Survivors receive a percentage of the wage-earner’s benefit based on their age and relationship

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The more years the deceased beneficiary worked and earned Social Security wages, the higher their monthly benefits payment would be. As a survivor, you’ll receive a set percentage of that benefit amount based on your age and relationship with the deceased.

Widows and widowers aged 60 or older but haven’t yet reached their full retirement age will receive anywhere from 71% to 99% of their spouse’s benefits. Those who have reached full retirement age typically qualify for 100% of their spouse’s benefits.

Surviving children who qualify will receive 75% of the benefit. Additionally, widows or widowers raising a child (age 16 or younger) will receive 75% of their spouse’s benefit regardless of age.

Ex-spouses might qualify for survivors benefits as well

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In some cases, you might qualify to receive survivors benefits if your ex-spouse passes away. You must have been married for 10 consecutive years to qualify. 

Otherwise, the same rules apply to an ex-spouse as to a widow or widower: You’ll receive a payment based mainly on your current age.

Additionally, as with a widow or widower, ex-spouses can receive survivors benefits no matter their age or the length of their marriage if they’re raising their and the deceased’s biological or adopted child. 

The child must either be disabled or under age 16 for the ex-spouse to qualify for benefits.

There is a maximum benefit amount that can be paid to surviving family members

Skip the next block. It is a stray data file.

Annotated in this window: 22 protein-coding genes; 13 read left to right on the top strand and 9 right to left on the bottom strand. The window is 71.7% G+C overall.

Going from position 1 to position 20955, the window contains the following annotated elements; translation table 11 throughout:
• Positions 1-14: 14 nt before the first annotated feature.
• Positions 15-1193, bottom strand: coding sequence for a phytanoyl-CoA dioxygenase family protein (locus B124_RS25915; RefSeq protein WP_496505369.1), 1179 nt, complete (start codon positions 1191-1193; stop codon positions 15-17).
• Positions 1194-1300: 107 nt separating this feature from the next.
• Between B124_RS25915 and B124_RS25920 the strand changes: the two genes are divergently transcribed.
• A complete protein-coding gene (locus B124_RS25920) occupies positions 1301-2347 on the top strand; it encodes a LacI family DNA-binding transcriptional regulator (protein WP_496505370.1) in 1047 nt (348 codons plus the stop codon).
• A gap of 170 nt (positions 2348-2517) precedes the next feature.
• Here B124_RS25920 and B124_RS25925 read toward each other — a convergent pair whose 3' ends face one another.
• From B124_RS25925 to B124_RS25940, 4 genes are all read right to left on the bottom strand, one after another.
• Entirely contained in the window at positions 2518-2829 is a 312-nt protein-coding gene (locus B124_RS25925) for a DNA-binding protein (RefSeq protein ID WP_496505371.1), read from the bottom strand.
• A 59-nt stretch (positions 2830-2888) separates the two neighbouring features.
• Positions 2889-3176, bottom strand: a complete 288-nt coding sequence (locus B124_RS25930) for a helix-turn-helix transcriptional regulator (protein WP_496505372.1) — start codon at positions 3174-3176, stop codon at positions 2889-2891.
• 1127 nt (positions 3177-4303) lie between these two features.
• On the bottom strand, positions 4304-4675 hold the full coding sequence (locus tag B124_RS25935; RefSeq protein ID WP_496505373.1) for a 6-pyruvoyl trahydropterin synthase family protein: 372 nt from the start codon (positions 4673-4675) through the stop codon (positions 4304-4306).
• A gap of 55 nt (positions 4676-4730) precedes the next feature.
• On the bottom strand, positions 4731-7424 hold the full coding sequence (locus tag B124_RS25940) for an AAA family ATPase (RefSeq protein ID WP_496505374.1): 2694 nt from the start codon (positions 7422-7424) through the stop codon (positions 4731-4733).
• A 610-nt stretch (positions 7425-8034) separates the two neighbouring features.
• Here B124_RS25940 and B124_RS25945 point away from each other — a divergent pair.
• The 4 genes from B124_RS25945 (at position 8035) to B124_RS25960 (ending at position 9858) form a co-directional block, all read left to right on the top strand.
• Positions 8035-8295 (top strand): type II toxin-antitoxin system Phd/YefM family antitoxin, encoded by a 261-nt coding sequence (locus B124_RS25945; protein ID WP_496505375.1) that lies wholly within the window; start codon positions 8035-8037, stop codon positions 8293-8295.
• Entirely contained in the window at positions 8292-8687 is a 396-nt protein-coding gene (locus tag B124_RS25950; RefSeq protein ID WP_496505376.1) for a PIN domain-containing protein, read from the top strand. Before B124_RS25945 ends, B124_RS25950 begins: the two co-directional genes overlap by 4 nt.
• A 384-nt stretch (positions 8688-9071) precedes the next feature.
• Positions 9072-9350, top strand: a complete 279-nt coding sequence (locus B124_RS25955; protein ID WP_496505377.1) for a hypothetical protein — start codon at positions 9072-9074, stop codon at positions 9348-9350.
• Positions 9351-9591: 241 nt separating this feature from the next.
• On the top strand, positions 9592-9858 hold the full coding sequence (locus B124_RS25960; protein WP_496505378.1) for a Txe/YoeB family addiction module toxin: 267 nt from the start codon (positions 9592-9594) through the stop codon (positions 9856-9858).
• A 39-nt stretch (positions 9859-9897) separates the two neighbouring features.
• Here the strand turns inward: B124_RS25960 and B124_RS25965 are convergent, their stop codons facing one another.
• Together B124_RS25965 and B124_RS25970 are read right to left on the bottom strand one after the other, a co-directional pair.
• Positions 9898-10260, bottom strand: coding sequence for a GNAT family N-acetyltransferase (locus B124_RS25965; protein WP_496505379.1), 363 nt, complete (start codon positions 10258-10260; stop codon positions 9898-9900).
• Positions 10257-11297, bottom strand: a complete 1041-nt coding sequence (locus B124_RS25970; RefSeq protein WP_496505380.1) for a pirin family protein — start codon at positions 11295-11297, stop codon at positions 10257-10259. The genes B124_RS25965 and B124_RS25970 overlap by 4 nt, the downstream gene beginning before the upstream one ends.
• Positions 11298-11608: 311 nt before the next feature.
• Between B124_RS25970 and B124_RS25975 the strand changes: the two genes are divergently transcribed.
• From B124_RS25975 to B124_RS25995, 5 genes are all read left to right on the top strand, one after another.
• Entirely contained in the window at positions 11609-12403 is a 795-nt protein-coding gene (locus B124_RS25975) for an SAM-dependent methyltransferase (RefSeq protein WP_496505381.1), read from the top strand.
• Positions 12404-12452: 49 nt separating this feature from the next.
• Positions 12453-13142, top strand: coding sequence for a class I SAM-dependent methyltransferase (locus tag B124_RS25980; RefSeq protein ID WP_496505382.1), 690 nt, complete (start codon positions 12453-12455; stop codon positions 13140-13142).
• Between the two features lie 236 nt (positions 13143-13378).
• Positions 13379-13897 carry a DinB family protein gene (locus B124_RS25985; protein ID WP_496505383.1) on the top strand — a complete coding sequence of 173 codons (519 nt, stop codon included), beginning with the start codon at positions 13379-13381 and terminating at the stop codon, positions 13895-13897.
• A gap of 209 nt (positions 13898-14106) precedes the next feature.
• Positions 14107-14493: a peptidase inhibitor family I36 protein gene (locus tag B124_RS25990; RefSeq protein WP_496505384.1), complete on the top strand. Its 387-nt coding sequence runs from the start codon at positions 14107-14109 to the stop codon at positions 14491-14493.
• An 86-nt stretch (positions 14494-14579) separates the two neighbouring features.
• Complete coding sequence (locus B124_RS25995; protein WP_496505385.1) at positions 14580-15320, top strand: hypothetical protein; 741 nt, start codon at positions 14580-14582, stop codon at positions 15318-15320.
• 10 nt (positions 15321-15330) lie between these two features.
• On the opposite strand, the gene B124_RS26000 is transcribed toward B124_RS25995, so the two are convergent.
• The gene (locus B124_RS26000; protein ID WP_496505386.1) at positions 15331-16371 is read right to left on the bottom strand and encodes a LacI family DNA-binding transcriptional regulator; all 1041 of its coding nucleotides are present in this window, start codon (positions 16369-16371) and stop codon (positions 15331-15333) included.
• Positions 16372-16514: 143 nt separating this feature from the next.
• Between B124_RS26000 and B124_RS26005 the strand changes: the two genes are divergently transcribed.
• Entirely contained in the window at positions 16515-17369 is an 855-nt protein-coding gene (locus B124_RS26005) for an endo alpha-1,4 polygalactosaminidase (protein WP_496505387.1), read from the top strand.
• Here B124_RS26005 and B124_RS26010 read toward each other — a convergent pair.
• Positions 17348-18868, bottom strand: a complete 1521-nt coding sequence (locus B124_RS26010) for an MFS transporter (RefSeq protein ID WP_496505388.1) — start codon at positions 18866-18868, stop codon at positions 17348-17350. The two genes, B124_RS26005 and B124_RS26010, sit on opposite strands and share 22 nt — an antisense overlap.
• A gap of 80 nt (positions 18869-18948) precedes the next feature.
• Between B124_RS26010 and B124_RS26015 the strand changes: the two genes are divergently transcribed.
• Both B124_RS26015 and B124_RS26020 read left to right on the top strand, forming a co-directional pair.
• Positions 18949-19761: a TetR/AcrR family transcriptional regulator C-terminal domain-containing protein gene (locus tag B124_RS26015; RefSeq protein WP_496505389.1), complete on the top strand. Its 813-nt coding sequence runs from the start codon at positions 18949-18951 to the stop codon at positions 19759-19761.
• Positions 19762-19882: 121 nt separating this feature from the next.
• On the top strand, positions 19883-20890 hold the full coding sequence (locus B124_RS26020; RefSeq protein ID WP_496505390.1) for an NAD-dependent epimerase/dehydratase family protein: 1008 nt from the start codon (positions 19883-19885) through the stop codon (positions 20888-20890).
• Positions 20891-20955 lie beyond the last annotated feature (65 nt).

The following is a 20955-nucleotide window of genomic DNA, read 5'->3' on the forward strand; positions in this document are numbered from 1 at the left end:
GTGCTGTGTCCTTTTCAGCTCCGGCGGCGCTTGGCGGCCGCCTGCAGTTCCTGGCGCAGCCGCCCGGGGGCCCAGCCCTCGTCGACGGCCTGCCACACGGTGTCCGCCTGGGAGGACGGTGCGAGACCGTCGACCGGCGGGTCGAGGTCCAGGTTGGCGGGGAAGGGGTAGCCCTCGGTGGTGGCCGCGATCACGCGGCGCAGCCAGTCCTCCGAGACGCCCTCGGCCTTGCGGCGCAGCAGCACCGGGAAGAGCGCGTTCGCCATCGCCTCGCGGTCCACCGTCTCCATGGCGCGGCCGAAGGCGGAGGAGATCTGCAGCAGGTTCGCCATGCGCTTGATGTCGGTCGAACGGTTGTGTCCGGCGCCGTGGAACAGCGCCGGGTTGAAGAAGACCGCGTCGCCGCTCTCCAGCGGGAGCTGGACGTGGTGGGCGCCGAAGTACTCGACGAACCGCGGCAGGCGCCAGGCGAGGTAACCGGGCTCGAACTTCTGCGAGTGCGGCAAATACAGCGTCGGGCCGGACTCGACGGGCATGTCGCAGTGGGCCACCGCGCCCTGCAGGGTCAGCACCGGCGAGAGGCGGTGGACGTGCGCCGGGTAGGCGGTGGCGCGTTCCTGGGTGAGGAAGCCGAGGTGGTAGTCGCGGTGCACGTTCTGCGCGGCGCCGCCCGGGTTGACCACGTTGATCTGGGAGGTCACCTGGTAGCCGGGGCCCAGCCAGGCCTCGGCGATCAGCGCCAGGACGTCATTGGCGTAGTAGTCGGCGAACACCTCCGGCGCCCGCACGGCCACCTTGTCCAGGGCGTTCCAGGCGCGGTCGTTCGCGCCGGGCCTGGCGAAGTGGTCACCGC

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While many people can qualify for survivors benefits, the Social Security Administration will only pay a certain percentage of the deceased individual’s benefits. Typically, that limit is anywhere from 150% to 180% of the benefit.

However, any payments being made to a surviving ex-spouse won’t count toward the 150% to 180% limit unless that surviving ex-spouse is also a parent to the deceased’s biological or adopted child under age 16. 

In the latter case, the benefit payment will count toward the family's maximum benefit cap.

If you’re already receiving benefits, it’s still worth reporting the death and applying for benefits

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If you’ve reached retirement age, you might already be receiving Social Security benefits based on your own work record. 

However, if your deceased spouse worked longer than you did or earned higher wages, your Social Security benefit might be higher if you receive survivors benefits instead.

In that case, the SSA will combine your survivors benefit amount with your current Social Security benefit to ensure you receive whichever payment is higher.

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Bottom line

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Nothing can take away the pain of losing a spouse. But the financial challenges that come from losing a wage-earning member of your household can be offset somewhat by survivors benefits.

Plus, if you qualify for survivors benefits, make sure you apply: Planning for retirement — whether you retire early, late, or exactly on time — requires you to count every cent.

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Michelle Smith

Michelle Smith has spent a decade writing for and about small businesses. She specializes in all things finance and has written for publications like G2 and SmallBizDaily. When she's not writing for work at her desk, you can usually find her writing for pleasure near large bodies of water.